England batting coach Graham Thorpe refuses to blame pitch as India seize control of second Test

England batting coach Graham Thorpe stopped short of criticising the pitch on day two of the second Test, instead urging touring batsmen to put more faith in their plans after they were skittled for 134 in their first innings.

India finished day three of the second Test on 54 for one which, combined with their first innings of 329 gives them a lead of 249 with three full days to go. On a pitch that was already turning on day one, Sunday saw the tourists fumble in the dust for 59.5 overs with only four batsmen making it to double figures as spin accounted for eight of their 10 wickets. Ravichandran Ashwin was the pitch with five for 43, while Axar Patel’s two for 40 on debut included in-form skipper Joe Root.

With the hosts looking more than likely to square the series with two Tests to go, the pitch at the Chepauk Stadium came under heavy scrutiny. Many observers, including pundits and former players, called foul play.

As a batsman who played 12 of his 100 Tests in Asia where he averaged 47, Thorpe is no stranger to these kinds of surfaces. When asked outright if he felt the pitch was “fit” for Test cricket, the left-hander did as he used to by negotiating a tricky situation.

“It’s a very challenging surface, that’s what I’m going to say,” offered Thorpe. “In terms of me commenting on the pitch, I think that’s for someone above me to look at. It’s obviously taken turn early in the game and it was a very good toss to win, to bat on day.

“We can only deal with what’s in front of us today. Sometimes when you’re playing at home, you certainly have an advantage. You only have to look at India’s home record to see that. Their spinners are experienced at bowling on these surfaces, we’ve got some players here for the first time and we have to keep that in perspective.”

He went on to explain how England had hoped to approach the pitch after seeing how the ball was already turning on Saturday. Indeed, his disappointment rests with those who were unable to come good out in the middle albeit under pressure and against high-quality spin bowling.

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“There are some balls in the pitch which you might not be able to do too much about. We talked about having a plan – being clear in the areas you can attack, rotate strike and the areas you can defend. The guys have plans but they didn’t happen for us today. There were some good deliveries in there, some unfortunate dismissal, some good catches. We didn’t get the partnerships going.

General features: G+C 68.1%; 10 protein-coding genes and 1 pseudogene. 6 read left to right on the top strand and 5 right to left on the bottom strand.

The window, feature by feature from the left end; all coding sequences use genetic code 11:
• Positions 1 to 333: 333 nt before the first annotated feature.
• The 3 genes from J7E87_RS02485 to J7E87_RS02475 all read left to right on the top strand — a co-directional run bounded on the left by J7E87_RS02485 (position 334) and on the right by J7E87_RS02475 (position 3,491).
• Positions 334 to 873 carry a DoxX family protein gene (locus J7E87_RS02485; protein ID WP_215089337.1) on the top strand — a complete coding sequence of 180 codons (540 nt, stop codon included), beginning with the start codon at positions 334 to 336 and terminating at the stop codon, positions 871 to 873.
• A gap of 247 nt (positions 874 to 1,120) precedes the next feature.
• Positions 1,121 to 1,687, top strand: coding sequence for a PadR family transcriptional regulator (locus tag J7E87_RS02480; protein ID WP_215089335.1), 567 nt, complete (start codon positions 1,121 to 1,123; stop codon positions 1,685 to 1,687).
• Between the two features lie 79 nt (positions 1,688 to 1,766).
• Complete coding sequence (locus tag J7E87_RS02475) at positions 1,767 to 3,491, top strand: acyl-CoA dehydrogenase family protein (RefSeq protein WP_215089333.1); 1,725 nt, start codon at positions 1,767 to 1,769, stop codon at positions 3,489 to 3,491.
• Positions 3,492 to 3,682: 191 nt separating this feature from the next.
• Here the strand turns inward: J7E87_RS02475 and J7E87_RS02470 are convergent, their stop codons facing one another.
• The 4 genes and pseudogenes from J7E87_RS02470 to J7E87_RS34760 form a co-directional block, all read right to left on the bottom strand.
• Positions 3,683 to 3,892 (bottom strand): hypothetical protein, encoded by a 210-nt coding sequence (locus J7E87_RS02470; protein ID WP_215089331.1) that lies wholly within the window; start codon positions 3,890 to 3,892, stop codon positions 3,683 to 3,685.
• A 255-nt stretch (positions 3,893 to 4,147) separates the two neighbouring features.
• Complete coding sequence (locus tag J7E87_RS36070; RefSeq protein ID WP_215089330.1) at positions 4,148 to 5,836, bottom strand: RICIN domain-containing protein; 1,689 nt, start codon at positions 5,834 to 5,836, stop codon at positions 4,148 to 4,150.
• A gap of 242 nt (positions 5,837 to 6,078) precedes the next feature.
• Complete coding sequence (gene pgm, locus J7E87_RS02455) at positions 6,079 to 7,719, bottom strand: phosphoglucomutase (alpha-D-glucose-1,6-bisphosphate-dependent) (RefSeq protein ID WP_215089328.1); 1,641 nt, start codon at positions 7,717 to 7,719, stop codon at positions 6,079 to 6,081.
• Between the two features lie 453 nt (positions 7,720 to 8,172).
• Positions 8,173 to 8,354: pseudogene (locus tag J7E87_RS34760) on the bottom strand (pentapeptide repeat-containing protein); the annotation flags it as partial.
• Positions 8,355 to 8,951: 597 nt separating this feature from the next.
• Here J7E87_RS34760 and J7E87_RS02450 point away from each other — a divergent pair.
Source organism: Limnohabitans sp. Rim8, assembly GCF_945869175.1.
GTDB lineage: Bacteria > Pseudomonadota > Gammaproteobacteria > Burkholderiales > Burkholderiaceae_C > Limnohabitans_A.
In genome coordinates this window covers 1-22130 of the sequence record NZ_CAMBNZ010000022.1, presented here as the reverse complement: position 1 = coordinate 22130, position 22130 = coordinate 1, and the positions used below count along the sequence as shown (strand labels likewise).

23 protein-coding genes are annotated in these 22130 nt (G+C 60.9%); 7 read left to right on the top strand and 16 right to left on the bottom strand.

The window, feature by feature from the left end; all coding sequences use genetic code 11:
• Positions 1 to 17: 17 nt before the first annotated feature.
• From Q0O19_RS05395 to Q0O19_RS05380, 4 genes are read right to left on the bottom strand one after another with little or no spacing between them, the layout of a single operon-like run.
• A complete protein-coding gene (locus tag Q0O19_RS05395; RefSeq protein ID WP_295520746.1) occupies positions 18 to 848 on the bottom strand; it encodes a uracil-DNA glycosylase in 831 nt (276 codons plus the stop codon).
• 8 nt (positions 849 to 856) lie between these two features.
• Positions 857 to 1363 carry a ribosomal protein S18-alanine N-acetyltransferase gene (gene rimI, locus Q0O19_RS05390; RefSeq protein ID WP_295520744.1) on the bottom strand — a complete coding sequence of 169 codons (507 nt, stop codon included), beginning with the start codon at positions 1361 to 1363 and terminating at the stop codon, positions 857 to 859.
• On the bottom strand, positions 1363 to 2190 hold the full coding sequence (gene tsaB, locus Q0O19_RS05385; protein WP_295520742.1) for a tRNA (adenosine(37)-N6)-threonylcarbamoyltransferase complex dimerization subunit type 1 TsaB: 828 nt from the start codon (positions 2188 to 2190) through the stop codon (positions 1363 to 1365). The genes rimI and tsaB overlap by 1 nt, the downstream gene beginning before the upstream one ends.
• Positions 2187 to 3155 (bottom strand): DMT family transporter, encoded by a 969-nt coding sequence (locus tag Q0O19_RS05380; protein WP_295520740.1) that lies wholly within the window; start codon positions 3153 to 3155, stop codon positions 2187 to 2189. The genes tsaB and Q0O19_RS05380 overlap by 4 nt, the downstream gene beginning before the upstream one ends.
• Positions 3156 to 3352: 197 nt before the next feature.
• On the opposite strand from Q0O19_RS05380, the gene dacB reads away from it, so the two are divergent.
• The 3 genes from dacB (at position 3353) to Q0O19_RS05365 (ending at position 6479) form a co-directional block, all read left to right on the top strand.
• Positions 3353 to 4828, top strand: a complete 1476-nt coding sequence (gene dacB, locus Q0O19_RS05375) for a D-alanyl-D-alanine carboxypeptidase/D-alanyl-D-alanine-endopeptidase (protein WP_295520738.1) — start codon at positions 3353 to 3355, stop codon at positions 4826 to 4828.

“There’s an element of being able to pick the length well. That puts you in position to score or trust your defence if you can’t score. That’s how we try and simplify the plan. There were some today who didn’t execute, some good deliveries and some flying catches from India.”

Only Ben Foakes showed the necessary clarity, finishing 42 not out in an innings that got England beyond the follow-on target. It was a continuation of the form he showed in Sri Lanka during the 2018 tour, where he averaged 69.25 with 225 runs including a century on debut.

Speaking at stumps, Foakes spoke of the challenges he faced when walking out to the middle with his side reeling on 52 for five in the 24th over.

“It was extremely difficult. Obviously, they are a pretty high-quality spin outfit and the pitch was playing a few tricks so all in all it was a really tough day. I was just trying to play for the ball that wasn’t going to rag, try to play within my limits, and play the ball late basically. Not get too far outside my bubble.”

The prospect of a chastening defeat to square the series is very much on the cards. The kind that often sees a tour call into disarray. England, though, do have a 227-run victory from last week to nourish them, not to mention a six-match run of victories in Asia up to this point.

There is still another innings to bat once the India second innings is over, whether England take the remaining nine wickets or Virat Kohli decides he has enough to push on for the win. There is every chance he prolongs the agony to further blunt English enthusiasm. Regardless of how things play out from here, Thorpe says the onus is on ensuring mood remains upbeat and minds are focussed on what is to come.

“Our job to keep them level in the dressing room. We have to work hard in the first Test. We mustn’t get too down. Look at things we could have done better. Yes, we know the pitch has challenged us and look forward and enjoy the challenge of the next innings.”

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